Puffin in Bloom

Until a few years ago I’d never heard of Rifle Paper Co, much less their creative director Anna Bond whose the leading force behind these beautifully illustrated books. Since then a good friend of mine and way talented artist turned me towards their beautiful stationary, calendars, books, and other things that will slowly steal your paycheck. Oh Rifle Paper Co, thank you for all the beautiful things you’ve created – I appreciate it greatly!

In a partnership with Puffin several children’s classics have been redesigned in typical Rifle Paper Co fashion. They’re cheerful hardcovers which double as artwork and are some of the best book-cover collaborations I’ve seen.

The illustrations feel light hearted as if they belong in a book originally intended for children without being pedantic. It’s a cross over between books for children and books for adults which works perfectly!

I’ll be honest, this checks all the boxes for me! If you ever feel like sending me a gift, this is it (just, please not Alice’s Adventures in Wonderland… I already have that one).

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The Day the Crayons Came Home

The Day the Crayons Came HomeAnother fun Drew Daywalt and Oliver Jeffers! This time Duncan’s crayons are off on their adventures and send home postcards detailing where they were lost or forgotten.

As someone who has sent a lot of postcards and received almost as many, I really loved flipping through each of these creative postcards documenting the crayons and where they’ve been. I loved seeing Jeffers’ creative ways to convey each crayon’s story, especially the glow in the dark spread (spoilers!) and the courageous Pea Green (aka Esteban)’s many post cards from exotic but misplaced locals.

All in all, a very fun picture book!

Out of Print

Even at a glance it’s obvious that I love books! I love to read and rarely leave my house without at least 1 book – it becomes a little tricky when traveling, on this trip to Europe I brought 4 paperback books as well as my e-reader spread out between my pursue and backpack.

As part of my clear obsession with books I love book paraphernalia and my go-to place for literary apparel is Out of Print. They carry things from t-shirts, leggings, canvas bags, socks, wallets, and so many other odd things you never knew you needed until you saw them!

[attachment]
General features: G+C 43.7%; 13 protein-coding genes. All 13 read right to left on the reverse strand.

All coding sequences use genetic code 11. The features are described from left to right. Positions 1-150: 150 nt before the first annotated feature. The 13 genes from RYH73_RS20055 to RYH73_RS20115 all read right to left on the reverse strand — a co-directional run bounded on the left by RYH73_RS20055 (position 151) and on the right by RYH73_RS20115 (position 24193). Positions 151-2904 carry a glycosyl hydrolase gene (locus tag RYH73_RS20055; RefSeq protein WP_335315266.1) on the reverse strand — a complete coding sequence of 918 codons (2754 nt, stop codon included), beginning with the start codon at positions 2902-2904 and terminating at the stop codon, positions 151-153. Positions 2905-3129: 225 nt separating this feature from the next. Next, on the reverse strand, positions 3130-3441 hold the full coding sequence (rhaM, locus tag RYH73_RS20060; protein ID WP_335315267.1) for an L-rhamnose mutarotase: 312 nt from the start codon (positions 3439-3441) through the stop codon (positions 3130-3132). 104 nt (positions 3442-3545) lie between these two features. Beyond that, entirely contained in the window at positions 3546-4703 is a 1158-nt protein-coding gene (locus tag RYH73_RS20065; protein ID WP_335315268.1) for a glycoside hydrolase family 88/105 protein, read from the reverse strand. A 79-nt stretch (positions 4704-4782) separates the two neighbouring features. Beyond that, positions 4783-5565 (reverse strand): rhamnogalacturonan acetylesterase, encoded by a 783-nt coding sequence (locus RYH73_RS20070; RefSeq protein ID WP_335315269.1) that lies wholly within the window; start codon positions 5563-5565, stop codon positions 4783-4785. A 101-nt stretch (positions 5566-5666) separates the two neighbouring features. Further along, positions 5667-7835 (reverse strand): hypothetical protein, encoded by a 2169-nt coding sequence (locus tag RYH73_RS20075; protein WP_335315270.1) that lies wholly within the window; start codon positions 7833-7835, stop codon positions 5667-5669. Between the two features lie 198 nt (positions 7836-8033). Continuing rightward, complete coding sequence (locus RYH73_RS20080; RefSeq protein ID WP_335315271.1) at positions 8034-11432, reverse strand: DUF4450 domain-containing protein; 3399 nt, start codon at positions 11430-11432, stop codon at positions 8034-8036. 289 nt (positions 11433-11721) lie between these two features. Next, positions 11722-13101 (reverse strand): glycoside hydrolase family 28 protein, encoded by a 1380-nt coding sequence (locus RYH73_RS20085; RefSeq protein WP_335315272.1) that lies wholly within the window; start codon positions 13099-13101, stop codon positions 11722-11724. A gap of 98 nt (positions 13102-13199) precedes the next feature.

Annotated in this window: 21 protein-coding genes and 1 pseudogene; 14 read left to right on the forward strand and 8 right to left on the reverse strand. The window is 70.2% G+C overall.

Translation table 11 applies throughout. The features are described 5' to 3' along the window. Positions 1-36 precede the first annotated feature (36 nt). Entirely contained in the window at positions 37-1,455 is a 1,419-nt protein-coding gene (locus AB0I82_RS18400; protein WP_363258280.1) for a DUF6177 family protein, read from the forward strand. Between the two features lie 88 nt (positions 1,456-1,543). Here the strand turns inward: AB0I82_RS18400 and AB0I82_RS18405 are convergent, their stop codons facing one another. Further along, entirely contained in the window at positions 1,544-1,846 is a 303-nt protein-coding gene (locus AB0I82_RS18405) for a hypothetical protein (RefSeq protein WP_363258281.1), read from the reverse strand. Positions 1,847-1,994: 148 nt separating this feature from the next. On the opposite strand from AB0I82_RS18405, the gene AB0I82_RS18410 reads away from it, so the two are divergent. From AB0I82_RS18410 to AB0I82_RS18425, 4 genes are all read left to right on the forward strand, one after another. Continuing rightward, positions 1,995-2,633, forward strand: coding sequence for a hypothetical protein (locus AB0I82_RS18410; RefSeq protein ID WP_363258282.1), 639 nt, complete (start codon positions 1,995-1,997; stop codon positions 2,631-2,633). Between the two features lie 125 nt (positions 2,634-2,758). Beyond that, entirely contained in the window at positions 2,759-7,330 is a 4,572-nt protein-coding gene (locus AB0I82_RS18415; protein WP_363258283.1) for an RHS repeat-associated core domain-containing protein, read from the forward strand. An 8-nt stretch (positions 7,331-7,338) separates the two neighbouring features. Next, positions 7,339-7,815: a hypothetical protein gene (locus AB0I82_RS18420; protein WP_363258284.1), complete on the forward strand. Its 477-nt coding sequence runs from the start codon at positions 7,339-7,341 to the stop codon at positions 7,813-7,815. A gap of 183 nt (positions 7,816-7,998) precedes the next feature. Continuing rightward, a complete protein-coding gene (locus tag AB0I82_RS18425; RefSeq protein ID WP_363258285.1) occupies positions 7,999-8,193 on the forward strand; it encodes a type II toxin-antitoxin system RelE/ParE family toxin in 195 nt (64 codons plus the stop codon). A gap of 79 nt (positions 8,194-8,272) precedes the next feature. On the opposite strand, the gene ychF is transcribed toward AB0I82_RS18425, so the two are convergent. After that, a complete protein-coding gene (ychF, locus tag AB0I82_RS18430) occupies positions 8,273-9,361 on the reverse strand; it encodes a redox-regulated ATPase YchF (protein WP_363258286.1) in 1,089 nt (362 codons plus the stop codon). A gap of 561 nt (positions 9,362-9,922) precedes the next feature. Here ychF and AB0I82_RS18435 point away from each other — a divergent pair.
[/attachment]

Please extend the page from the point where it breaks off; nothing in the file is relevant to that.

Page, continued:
A good chunk of my closet comes from this site and I always smile when I use my Edgar Allen Poe-ka Dot pencil bag. Something I didn’t initially realize but for each item they sell they donate a book to Books for Africa so more parts of the world have access to books and reading! It makes me feel a little better when I spend copious amounts of money on their Steinbeck or a Literary Terms shirt.

Emily Dickinson

I’m sure some of you guys are aware the April is National Poetry Month!  I haven’t been exposed to a wide variety of poetry but I enjoy what I’ve read.  For the rest of the month I decided to share some of my favorite poets and poetry here, starting with Emily Dickinson.

When I think about Dickinson I picture the quintessential introvert artist.  A very brief re-cap of her life: she was born to a decently well-off family in the early 1800s and was described as a “perfectly well and contented” child.  Eventually Dickinson went to study at an Academy before leaving to return to her family’s home and take care of her dying father, from then on death seemed to follow her (heavily reflected in her poetry).  As she continued further into adult her, she became increasingly secluded from outside life devoting herself to her close friends, family, and her garden (also a major theme in her poetry).

None of her poems were published in her life-time – instead her younger sister published them posthumously which is one of the reasons most of her poems’  titles are often the first line of the poem, Dickinson rarely ever named her poems.

That’s an incredibly brief and simplified history of Emily Dickinson – I encourage everyone to research her life and history more if they haven’t already!  Also, please appreciate that the amount of dashes used in a single 4 stanza poem – I wouldn’t be surprised if my love of dashes is somehow linked to my love of Dickinson.

Swimming Cities of Serenissima

I sometimes get these cravings to drop everything and go off wandering – live an adventure – I don’t partly because I’m afraid and partly because I love the life I’ve been given.  Still, when I see these photos (taken by artist Tod Seelie) I entertain the idea of selling everything and heading for open water.  Now, behold the Swimming Cities of Serenissima as they floating around the world (these guys made it down the Mississippi and over to Venice!):

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